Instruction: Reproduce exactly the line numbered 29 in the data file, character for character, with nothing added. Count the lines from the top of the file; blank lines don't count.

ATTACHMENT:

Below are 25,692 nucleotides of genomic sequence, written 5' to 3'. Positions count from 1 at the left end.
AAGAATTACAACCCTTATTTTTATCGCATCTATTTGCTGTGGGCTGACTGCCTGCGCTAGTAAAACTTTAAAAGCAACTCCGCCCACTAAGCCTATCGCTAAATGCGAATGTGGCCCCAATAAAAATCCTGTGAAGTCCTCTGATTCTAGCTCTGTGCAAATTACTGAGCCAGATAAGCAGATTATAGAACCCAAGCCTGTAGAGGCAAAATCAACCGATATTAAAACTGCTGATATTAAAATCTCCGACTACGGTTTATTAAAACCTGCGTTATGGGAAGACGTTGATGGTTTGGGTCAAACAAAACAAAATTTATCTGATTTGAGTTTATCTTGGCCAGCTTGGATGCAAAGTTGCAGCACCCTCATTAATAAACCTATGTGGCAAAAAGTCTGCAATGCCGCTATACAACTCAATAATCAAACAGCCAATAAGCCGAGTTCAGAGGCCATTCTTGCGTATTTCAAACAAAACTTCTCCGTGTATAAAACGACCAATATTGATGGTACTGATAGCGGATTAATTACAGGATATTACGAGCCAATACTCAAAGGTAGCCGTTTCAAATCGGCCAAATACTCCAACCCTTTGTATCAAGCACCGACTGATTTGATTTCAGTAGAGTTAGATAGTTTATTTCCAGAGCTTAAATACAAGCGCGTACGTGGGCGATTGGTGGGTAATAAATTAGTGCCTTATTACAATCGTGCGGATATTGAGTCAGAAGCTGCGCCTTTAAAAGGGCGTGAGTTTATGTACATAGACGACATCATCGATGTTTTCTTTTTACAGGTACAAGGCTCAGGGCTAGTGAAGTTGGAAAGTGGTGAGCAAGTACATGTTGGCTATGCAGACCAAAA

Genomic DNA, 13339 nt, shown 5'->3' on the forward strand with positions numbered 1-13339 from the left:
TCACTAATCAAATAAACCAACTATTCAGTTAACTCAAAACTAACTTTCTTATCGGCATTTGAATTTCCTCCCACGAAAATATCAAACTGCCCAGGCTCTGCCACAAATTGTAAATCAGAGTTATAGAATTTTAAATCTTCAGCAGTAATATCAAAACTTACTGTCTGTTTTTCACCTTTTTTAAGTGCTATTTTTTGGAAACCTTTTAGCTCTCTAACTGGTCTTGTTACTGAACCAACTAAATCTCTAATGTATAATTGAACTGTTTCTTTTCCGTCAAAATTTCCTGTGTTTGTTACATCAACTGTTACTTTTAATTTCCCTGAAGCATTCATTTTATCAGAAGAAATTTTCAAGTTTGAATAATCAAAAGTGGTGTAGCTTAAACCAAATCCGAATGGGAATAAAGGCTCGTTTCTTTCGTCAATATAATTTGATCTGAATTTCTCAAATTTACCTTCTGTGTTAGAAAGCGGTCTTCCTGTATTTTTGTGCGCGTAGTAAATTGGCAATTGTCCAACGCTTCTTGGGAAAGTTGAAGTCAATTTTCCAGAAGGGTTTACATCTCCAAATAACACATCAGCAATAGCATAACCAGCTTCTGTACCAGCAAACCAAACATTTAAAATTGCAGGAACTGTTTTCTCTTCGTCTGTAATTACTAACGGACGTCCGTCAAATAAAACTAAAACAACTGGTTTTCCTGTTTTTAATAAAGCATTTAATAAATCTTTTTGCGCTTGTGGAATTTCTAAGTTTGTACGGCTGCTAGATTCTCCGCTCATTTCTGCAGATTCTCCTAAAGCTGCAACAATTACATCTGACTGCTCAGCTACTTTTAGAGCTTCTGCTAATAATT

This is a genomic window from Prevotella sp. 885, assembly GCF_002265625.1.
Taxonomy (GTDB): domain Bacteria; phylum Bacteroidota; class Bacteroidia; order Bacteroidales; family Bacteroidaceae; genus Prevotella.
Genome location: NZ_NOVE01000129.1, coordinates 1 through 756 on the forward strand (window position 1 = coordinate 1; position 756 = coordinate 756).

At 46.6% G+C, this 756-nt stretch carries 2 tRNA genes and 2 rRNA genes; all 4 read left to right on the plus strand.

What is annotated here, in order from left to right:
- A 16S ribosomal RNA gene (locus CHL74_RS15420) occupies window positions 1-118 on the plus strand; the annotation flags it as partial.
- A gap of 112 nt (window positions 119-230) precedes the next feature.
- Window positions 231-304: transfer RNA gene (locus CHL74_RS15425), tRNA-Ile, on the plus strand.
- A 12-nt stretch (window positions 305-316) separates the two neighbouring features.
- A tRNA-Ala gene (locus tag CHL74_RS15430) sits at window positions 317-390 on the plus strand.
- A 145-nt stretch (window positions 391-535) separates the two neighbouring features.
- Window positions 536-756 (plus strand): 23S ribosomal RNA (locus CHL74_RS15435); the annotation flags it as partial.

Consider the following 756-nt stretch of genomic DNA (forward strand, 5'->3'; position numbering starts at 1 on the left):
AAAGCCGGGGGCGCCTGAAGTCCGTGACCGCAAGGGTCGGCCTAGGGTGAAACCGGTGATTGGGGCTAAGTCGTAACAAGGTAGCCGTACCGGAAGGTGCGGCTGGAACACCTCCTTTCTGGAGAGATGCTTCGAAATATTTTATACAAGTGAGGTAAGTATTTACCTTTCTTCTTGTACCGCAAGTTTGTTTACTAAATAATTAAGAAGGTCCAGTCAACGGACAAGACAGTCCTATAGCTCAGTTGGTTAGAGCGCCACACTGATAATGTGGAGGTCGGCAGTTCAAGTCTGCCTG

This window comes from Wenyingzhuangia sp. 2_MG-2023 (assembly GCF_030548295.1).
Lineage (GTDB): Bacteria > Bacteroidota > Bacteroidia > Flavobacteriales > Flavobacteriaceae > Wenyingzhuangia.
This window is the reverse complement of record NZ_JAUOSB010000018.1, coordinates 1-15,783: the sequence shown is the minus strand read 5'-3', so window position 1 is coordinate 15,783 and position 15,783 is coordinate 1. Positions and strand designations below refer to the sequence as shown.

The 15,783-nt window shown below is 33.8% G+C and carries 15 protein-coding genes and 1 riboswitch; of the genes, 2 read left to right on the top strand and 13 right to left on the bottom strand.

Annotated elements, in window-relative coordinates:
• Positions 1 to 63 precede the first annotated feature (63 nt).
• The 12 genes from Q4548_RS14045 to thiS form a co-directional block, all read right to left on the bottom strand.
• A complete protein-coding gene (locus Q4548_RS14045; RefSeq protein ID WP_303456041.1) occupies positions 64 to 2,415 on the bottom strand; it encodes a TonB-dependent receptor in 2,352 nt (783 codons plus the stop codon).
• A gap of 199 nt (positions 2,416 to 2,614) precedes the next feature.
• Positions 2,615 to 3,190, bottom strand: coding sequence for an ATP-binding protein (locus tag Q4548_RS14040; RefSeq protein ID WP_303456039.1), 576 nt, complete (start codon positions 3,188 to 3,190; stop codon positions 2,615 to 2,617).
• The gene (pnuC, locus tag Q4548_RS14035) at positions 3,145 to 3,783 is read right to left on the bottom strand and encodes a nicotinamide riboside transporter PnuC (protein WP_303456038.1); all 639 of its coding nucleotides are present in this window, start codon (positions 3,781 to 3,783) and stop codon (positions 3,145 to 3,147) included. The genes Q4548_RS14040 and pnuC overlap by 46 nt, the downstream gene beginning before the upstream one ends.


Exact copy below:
• The gene (pnuC, locus tag Q4548_RS14035) at positions 3,145 to 3,783 is read right to left on the bottom strand and encodes a nicotinamide riboside transporter PnuC (protein WP_303456038.1); all 639 of its coding nucleotides are present in this window, start codon (positions 3,781 to 3,783) and stop codon (positions 3,145 to 3,147) included. The genes Q4548_RS14040 and pnuC overlap by 46 nt, the downstream gene beginning before the upstream one ends.